Read Cult of Mac’s latest posts on browsers:

DuckDuckGo is building its own privacy-protecting web browser for Mac


DuckDuckGo coming to Mac
All its privacy features will be enabled by default.
Image: DuckDuckGo

DuckDuckGo, the search engine that prides itself on protecting your privacy, is building its very own web browser for Mac. It promises to be simple and fast, with robust privacy features enabled by default.

The browser will feature DuckDuckGo’s popular “Fire Button,” which quickly wipes all your private data in just one click. It also will be built to use native browser technologies, rather than relying on third-party engines.

Coast For iPad, Opera’s Underappreciated Browser, Gets A Major 2.0 Update



On iOS as on the Mac, there’s only two browsers that most people take seriously: Safari and Chrome. But another browser you should consider is Coast, an iOS browser made by Opera that turns the worldwide web into a sea of apps.

It’s a great browser, one of the few that re-imagines surfing as if it were designed from the ground-up to happen on the iPad, with a primarily gesture driven interface and chrome that stays out of the way until you need it. And now, Coast is getting better, thanks to a beefy 2.0 update.

Mozilla: Firefox Not Coming To iOS Until Apple Stops Crippling Third-Party Browsers



Browsers on iOS run with a major disadvantage to Mobile Safari. Not only are they obliged to use Apple’s built-in WebKit rendering engine, but they have to use a slower version of Apple’s speedy Nitro JavaScript engine. The result? If you use any third-party browser on your iPhone or iPad, it will run slower than Safari… at least without a jailbreak.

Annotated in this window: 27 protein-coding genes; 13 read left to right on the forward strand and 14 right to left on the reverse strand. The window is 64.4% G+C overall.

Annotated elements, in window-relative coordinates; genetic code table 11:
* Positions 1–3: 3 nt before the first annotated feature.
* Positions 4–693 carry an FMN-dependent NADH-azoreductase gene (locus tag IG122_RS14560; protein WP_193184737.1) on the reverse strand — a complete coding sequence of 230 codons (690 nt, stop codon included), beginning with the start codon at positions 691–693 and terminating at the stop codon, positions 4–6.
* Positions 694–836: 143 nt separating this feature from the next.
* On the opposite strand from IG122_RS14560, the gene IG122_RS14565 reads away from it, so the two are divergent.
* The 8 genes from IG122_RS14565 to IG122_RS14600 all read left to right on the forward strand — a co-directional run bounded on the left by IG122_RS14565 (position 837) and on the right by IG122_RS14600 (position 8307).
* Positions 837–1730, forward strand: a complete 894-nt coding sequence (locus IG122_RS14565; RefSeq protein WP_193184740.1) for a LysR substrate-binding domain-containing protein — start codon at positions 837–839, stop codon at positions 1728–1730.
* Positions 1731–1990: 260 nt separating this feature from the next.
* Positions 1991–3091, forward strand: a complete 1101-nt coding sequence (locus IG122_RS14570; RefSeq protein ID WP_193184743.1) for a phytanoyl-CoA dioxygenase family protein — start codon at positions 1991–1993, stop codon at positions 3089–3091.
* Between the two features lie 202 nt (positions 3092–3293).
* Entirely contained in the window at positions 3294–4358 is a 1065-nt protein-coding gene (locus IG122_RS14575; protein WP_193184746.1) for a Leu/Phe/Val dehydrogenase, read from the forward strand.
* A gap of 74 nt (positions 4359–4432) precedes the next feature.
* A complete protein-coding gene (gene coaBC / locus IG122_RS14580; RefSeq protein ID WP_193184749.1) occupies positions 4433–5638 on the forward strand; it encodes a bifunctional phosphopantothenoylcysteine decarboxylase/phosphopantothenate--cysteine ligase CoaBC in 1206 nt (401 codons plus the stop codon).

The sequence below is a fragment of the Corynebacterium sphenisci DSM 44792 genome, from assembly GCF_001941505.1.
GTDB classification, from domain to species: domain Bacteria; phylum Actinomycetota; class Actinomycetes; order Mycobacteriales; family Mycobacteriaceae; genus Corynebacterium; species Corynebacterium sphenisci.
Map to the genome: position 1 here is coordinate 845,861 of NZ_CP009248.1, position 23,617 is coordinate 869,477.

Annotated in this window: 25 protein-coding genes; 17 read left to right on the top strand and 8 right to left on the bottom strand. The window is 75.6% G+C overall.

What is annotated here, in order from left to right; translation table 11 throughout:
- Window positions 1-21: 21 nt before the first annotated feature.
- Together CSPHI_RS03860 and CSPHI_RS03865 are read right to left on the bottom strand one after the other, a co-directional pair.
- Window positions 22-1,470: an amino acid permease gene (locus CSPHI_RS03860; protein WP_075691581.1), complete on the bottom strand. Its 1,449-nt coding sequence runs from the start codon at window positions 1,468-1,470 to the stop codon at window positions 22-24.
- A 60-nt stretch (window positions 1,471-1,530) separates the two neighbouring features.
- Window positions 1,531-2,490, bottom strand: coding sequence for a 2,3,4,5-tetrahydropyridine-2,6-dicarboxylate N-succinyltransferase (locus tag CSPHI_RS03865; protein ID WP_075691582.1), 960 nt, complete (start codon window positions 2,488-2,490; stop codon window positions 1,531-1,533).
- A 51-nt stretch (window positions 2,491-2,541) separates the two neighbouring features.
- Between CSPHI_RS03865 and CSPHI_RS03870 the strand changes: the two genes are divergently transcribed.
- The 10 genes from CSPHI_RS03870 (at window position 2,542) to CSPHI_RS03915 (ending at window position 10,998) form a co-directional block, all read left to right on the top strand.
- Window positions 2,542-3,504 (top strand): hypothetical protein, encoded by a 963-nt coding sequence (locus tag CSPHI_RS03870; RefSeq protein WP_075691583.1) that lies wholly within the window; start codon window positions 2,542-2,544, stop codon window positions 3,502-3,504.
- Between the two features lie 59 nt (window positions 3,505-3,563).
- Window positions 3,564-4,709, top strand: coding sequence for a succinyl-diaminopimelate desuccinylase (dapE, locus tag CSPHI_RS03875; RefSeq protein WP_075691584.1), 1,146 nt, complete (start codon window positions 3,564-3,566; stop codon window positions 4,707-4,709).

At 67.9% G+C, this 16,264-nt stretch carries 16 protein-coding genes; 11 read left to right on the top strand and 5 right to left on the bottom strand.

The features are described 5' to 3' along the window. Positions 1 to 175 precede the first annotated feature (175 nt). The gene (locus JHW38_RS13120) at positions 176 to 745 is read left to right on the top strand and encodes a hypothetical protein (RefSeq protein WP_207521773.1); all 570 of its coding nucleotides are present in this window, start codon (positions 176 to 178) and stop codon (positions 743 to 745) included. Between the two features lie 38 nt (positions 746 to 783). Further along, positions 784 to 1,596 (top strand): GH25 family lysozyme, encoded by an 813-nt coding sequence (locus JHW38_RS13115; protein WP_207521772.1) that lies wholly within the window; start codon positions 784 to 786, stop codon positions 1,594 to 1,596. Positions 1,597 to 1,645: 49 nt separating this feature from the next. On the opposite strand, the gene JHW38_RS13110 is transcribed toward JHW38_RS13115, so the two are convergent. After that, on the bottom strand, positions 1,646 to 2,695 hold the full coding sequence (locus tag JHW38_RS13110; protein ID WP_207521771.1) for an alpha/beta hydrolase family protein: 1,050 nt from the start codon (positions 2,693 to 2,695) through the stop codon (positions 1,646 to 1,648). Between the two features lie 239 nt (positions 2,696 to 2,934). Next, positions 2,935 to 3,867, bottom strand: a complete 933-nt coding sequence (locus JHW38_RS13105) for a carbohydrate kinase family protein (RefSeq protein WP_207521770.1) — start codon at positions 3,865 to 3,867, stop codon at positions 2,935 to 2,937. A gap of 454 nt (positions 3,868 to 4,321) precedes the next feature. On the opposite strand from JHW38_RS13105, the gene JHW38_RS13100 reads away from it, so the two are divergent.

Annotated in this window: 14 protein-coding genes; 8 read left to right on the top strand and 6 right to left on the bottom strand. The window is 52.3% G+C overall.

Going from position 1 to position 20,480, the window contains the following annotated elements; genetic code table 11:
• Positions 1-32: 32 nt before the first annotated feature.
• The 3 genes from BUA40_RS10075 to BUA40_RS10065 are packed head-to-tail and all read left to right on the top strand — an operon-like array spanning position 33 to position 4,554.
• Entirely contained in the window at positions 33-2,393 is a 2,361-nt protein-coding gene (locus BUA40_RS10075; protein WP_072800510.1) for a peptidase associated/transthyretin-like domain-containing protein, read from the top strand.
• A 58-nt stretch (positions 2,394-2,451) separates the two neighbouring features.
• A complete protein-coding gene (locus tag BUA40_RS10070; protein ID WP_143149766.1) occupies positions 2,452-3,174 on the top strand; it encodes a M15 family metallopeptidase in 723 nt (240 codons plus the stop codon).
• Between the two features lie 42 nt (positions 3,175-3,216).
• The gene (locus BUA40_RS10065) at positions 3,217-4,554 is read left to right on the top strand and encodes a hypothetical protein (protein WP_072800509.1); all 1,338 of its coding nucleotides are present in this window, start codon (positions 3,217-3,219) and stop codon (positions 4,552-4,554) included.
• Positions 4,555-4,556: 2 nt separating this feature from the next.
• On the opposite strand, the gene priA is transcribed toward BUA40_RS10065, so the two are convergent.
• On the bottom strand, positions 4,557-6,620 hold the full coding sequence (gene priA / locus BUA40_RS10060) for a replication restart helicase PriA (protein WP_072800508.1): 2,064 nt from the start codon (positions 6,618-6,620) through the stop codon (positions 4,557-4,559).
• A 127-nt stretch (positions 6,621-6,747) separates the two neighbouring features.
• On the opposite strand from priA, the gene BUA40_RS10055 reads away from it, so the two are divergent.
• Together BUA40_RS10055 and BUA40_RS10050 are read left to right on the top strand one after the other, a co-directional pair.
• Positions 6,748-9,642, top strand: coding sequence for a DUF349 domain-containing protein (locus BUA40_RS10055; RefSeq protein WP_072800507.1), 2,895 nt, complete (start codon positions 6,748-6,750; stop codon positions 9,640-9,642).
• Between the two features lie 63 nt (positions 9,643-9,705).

It’s unfair, but various companies have still made excellent browsers for iOS, including Google Chrome and Opera. Mozilla, though, will not follow these company’s lead, having said at this weekend’s SXSW conference in Austin that Firefox won’t be coming to iOS any time soon.

Opera Takes On Mobile Web Browsing With Ice For Android And iOS


Lookin' good, Opera.

In an internal video released today by web browser company, Opera, the initial programmer of the new concept showed off a beta of the new Opera browser scheduled to go live for iOS and Android in February of this year.

The video, posted on Pocket Lint, shows a browser that looks to redefine the typical mobile browsing experience, with icons instead of tabs and gestures instead of buttons. The focus is on the user and using rich web applications, like Google Maps.

Scared Of Flashback? Here’s How To Disable Java On Your Mac And Stay Safe


Kaspersky is helping Apple identify vulnerabilities in Mac OS X.
Got the Flashback spooks?

Apple has said that its working on a tool to end the notorious Flashback botnet once and for all, but there’s still the remotest chance you could get infected. Keep in mind that only around 600,000 Macs have fallen prey to Flashback, and that number is a tiny fraction of the millions of Mac users around the world. Most of the machines that have been infected already are centralized in North America.

Your Mac is completely up to date and you’ve already checked to see if you’re infected by the Flashback trojan. If everything is squared away and you’re not infected already, here’s how to ensure there is zero chance you’ll get infected while you wait for Apple to save the day.

IOS Completely Embarrasses Android In HTML5 Speed Tests